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Learning and Memory in a Haze: Yet Another COVID-19 Consequence

Written by Vivien Keil, Ph.D.; Consulting Neuropsychologist, PSY#22347

We have all learned a great deal in the last 18 months. These have been forced lessons at the hands of a global pandemic. We know much more than we ever wanted to about the effects of COVID-19 and the trauma surrounding chronic stress, grief, and loss. It’s no surprise that our weary hearts and minds wonder…what’s next? What should I expect so that I can be better informed and prepared, especially as a new school year approaches? Read more »

Breaking the Cycle of Silence Around Black Mental Health

Data shows that Black youth are especially prone to develop mental health issues but less likely to seek out or receive the specialized services and care they need. Read more »

Glued To Your Phone? Here’s How To Rethink Your Relationship With Social Media

“The Internet can crack us open to seeing so many things that we would have never encountered otherwise. And that’s one of the most beautiful, miraculous things about it. But it can also divide our attention and make us feel fractured,” says Chris Stedman, author of IRL: Finding Realness, Meaning, and Belonging in our Digital Lives.

Finding balance is a constant ongoing individual project, but if it’s something that you want to do, too, here are four tips to help you get started. Read more »

Stanford-Led Study Highlights the Importance of Letting Kids Take the Lead

Parents today often look for teachable moments – and opportunities abound. When reading a book with a child, for example, it might mean discussing story plots with him. If she isn’t allowed to play a videogame, it means explaining why.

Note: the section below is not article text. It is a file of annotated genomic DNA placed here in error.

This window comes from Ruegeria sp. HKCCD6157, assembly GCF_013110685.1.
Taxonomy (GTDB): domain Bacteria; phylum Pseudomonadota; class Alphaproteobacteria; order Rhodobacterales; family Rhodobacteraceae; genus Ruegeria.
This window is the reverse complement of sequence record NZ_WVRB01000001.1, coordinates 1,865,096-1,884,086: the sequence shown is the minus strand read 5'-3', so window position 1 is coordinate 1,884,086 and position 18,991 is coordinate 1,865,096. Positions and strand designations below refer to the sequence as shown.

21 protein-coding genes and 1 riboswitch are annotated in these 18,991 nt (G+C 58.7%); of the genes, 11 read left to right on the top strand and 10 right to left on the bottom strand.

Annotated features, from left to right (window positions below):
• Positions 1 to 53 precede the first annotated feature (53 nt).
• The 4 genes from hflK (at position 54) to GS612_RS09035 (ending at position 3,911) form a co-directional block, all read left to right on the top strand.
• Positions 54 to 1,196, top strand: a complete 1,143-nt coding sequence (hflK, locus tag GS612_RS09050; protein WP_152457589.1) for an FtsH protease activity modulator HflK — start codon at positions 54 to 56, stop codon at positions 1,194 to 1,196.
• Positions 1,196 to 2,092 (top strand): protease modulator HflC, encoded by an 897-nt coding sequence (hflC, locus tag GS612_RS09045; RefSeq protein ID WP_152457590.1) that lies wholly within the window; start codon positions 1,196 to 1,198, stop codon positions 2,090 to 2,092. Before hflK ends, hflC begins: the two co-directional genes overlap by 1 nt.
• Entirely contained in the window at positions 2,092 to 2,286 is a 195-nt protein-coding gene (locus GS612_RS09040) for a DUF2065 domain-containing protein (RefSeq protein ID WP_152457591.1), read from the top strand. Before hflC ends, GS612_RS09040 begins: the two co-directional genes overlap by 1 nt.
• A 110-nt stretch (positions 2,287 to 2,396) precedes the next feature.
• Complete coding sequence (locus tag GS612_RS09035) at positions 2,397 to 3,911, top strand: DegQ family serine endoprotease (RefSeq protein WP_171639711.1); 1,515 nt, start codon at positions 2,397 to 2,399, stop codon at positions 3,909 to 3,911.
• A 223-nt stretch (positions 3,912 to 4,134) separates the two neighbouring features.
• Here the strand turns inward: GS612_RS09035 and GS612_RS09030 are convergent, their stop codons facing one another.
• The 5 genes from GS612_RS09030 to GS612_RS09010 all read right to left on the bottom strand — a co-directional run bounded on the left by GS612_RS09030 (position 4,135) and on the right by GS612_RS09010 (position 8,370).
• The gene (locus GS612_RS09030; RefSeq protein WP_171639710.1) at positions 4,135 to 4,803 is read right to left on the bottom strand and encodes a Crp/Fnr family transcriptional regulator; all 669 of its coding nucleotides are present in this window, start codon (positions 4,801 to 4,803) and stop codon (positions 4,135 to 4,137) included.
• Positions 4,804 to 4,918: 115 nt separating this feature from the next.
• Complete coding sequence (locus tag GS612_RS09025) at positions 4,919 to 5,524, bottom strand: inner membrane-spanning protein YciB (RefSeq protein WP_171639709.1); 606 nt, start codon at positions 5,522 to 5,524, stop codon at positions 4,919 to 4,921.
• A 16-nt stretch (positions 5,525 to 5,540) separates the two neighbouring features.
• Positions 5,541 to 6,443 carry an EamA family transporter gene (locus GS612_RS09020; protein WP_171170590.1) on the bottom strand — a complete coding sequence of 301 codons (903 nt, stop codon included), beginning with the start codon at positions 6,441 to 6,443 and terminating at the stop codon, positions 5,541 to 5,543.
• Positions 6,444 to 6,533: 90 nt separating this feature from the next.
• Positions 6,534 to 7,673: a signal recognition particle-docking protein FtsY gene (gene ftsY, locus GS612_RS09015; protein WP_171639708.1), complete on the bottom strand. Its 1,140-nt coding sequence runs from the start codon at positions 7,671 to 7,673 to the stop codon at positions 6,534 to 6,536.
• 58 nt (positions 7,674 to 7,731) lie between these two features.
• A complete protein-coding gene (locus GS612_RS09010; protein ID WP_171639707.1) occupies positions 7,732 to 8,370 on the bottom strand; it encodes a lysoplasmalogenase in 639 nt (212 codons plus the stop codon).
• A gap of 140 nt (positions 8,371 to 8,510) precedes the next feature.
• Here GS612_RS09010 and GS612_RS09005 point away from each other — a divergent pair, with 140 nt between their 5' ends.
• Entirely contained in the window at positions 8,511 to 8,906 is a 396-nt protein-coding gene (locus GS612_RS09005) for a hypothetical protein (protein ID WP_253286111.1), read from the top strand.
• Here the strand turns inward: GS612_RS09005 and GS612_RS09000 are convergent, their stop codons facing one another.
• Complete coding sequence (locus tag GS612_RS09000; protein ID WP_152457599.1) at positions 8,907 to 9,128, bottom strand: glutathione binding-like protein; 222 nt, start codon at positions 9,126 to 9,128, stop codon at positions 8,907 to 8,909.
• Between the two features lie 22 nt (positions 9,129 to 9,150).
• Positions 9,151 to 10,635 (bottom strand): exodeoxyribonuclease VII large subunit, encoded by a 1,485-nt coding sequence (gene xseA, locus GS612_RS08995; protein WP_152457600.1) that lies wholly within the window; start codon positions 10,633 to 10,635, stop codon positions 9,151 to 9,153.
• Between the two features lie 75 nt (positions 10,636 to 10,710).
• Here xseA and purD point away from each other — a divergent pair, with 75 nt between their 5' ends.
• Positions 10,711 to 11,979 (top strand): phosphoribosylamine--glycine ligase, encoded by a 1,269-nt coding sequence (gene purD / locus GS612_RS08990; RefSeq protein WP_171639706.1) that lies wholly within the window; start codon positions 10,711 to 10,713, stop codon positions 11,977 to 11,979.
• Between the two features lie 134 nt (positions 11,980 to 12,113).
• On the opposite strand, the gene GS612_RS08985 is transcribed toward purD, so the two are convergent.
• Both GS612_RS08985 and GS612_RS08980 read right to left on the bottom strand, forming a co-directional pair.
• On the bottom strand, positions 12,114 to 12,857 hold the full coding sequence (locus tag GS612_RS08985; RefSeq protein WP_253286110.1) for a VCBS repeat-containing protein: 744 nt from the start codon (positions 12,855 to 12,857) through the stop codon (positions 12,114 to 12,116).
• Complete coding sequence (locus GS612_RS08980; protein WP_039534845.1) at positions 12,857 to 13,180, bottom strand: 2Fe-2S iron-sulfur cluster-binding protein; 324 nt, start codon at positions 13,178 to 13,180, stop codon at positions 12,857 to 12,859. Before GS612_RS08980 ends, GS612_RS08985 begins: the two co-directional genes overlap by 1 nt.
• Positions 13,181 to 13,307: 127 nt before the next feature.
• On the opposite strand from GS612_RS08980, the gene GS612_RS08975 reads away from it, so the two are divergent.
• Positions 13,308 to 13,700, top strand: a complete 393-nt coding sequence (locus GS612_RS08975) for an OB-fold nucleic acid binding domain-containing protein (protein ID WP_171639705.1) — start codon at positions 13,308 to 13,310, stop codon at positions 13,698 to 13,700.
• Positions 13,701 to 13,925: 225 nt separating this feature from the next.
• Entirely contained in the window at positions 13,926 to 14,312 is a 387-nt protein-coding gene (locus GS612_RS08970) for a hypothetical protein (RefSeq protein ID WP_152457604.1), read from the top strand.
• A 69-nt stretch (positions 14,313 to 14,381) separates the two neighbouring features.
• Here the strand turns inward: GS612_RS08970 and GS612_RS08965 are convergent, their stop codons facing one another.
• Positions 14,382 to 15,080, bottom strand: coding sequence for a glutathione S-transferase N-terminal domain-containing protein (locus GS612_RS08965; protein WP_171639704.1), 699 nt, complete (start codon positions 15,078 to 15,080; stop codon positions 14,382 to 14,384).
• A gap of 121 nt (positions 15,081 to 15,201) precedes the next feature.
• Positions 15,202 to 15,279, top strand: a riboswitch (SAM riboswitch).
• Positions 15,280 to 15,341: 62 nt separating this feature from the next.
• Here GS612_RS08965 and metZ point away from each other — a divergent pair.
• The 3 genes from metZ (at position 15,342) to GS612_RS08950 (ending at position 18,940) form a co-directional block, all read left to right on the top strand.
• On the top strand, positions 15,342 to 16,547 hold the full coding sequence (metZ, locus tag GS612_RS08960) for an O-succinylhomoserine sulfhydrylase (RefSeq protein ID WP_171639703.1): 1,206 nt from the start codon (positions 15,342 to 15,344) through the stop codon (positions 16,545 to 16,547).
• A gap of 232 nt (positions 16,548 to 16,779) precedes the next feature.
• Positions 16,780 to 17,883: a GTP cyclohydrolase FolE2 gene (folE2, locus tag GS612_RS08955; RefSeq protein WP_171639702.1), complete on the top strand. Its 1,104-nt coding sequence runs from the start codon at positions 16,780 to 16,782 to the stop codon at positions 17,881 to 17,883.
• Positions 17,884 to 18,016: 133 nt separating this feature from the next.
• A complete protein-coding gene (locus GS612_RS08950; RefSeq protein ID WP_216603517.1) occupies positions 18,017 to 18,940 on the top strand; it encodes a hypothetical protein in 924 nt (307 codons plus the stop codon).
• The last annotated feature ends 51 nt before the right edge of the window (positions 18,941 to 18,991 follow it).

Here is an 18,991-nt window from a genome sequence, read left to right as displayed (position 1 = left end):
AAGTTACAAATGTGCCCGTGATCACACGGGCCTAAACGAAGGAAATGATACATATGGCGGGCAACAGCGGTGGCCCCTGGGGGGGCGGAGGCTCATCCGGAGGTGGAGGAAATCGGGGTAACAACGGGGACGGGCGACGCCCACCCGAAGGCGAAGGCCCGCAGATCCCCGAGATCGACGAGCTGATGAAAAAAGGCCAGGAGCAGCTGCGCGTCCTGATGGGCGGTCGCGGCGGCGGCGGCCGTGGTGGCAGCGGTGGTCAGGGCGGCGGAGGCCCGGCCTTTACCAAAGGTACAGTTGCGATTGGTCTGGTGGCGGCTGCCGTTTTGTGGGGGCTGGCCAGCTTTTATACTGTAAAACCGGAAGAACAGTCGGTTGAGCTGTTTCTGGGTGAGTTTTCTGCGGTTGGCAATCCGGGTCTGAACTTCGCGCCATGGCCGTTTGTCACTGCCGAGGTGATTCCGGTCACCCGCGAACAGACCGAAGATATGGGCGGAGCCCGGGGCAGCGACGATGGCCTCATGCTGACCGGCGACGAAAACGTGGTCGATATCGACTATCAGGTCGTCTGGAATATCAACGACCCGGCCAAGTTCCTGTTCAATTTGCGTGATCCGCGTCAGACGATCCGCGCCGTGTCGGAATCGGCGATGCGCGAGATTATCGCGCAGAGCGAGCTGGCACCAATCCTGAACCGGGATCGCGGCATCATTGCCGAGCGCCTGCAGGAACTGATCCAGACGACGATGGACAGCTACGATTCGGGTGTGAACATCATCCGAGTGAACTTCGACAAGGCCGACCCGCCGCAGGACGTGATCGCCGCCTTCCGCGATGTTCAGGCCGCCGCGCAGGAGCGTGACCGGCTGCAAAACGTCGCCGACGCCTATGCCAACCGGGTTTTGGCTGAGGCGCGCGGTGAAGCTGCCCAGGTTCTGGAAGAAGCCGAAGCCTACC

There’s good reason for this: Research has shown that engaged parenting helps children build cognitive and emotional skills.

Too much parental direction, however, can sometimes be counterproductive, according to a new study led by Jelena Obradović, an associate professor at Stanford Graduate School of Education, published March 11 in the Journal of Family Psychology. Read more »

Ask the Expert: My Teenage Daughter Has No Friends

My 15-year-old is struggling to make friends. Well, she’s not struggling. My husband and I are struggling with the fact that my daughter has no friends. We don’t care that she’s not popular; we just don’t want her to be socially isolated. She says she has friends at school (to eat lunch with, walk to class with, etc.). But she rarely hangs out with friends outside of school. Thoughts? Read more »

Opinion: Dialectical Behavioral Therapy Is Helping Young People Find Purpose During the Pandemic

During my nearly 15 years as an adolescent psychiatrist, I have worked with hundreds of young people and their families seeking a path to mental health through problem-solving, relationship and communication tools—and when appropriate—medication. But, until last year, I had not seen hopelessness so prevalent in young people. Read more »

Talk About Mental Health: For Friends and Family Members

Anyone can experience mental health problems. Friends and family members can make all the difference in a person’s recovery process. Learn how to support your friends and loved ones with mental health problems. Read more »

Updated CDC Guidance: Fully Vaccinated People and Kids Should Wear Masks Indoors

The Centers for Disease Control and Prevention recommended Tuesday that fully vaccinated people begin wearing masks indoors again in places with high Covid-19 transmission rates. The agency is also recommending kids wear masks in schools this fall. Read more »

Promoting Mental Health for Black Communities [video]

In this video for families, parents, and professionals, Harolyn M.E. Belcher, MD, MHS discusses mental health and wellness for Black children, youth, and families. Read more »

More California Schools Adding Yoga to School Day

To help students relax, some California schools are adding something new — that’s actually very old — to the daily routine: yoga.

The ancient practice of stretching and breathing, often combined with meditation and mindfulness, is increasingly popular in physical education classes and after-school programs for students of all ages. Teachers say it helps students cope with stress and build physical and mental strength, especially valuable skills as students return to campus after more than a year of remote learning. Read more »

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